—the entire fairness analysis—cannot and should not be applied to conflicts over the reallocation of control rights. Entire fairness review requires courts to make an objective determination of the “fair price” of the transaction at issue.
Economists have developed valuation models for many types of cash-flow rights, like specific assets and entire companies, that aid courts in determining fair price.
Similar economic models for valuing the reallocation of control rights simply do not exist.
Moreover, this Article posits that developing an economic model that objectively values the reallocation of corporate control rights is an inherently futile task because the value of control rights is firm specific and individual specific. The allocation of control rights raises an inevitable tradeoff between investors’ protection from agency costs and the controller’s ability to pursue its idiosyncratic vision,
thus making the value of different allocations of control rights both firm specific and individual specific. Economic theory is capable of abstracting away from specific attributes of an asset (such as a factory) in order to approximate the value of that asset. Yet economic theory cannot abstract away from the specific firm and the specific personality of a controller (such as Mark Zuckerberg or Sergei Brin) without excluding from the valuation analysis the very specific characteristics that make control valuable in that particular controller’s hands.
Without a reliable valuation model, Delaware’s entire fairness framework breaks down: Not only will ex post judicial determinations of “fair price” be impeded by the impossibility of reliably pricing corporate control rights, but also ex ante attempts to secure minority shareholder approval will be thwarted by the lack of a reliable valuation backstop.
Negotiating in the shadow of the law is impossible when the parties cannot reliably estimate how a court will determine a fair price.
In light of the impossibility of valuing control rights—and consequent courts’ inability to apply entire fairness review—how should courts regulate conflicts over reallocation of control rights? This Article argues that Delaware should resolve control rights conflicts by determining, as a matter of contractual interpretation, which party has the authority to reallocate control rights under the company’s charter.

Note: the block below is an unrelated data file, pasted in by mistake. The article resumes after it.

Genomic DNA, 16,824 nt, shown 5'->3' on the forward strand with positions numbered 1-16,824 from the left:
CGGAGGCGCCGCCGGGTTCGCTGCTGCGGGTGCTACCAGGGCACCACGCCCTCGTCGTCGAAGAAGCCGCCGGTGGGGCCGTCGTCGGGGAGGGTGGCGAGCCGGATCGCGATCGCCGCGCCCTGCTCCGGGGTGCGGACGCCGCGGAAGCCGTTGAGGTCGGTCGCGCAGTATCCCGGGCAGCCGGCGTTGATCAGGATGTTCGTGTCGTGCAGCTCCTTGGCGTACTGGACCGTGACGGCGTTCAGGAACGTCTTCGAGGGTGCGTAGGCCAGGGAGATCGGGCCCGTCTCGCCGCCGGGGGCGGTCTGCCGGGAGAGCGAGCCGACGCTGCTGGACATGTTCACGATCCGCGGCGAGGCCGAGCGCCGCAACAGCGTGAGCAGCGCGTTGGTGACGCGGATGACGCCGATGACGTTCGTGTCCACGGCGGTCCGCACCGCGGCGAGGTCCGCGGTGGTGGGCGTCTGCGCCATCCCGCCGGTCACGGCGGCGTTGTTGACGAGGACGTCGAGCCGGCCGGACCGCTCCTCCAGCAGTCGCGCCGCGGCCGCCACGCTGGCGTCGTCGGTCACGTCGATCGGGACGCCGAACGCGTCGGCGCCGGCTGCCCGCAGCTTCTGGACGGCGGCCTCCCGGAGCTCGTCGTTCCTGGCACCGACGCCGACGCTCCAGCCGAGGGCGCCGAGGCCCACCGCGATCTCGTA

The parties—controllers and minority shareholders—are best left to agree ex ante on the voting rule that will govern midstream reallocations of control rights. Therefore, courts’ principal task should be to determine whether the controller can reallocate control rights without receiving the approval of the minority shareholders. Delaware courts should then defer to the arrangements on which the parties had initially agreed and forgo any attempt to evaluate the fairness of reallocation of control rights.
As long as the charter grants the controller the power to reallocate control rights, courts should apply the business judgment rule to a controller’s choice to recapitalize. All other methods will fail in the absence of objective valuations.
This approach not only avoids costly litigation and the valuation issues implicated by control rights but also encourages clear drafting of the initial allocation of control rights in the corporate charter. And if the charter is silent, courts should craft a default rule that balances the potential loss of idiosyncratic vision (which results from giving the minority reallocation authority) with the potential increase of agency costs (which results from giving the controller reallocation authority).
More specifically, Delaware’s longstanding pre-Google precedents, studies of market performance, and changing market realities in public companies’ shareholder power all weigh in favor of preserving the traditional default rule that protects against the loss of idiosyncratic vision by granting controllers business judgment rule protection in decisions of midstream reallocations of control.
The remainder of this Article proceeds as follows: Part I discusses the Delaware case law on resolving cash-flow and control rights disputes in controlled companies. While Delaware has developed a clear, sophisticated governing regime to adjudicate cash-flow rights, in the case of control rights conflicts, Delaware has struggled and ultimately been inconsistent in its approach. Part II explains this inconsistency by demonstrating the inevitable tradeoff that underlies the allocation of control rights. Moreover, Part II explains why developing a reliable methodology for valuing reallocations of control rights is a futile task that will make the application of Delaware’s existing corporate law regime impossible. In light of the foregoing insights, Part III considers how courts should approach conflicts over control rights in controlled companies and ultimately proposes that courts resolve these conflicts through interpretation of the company charter.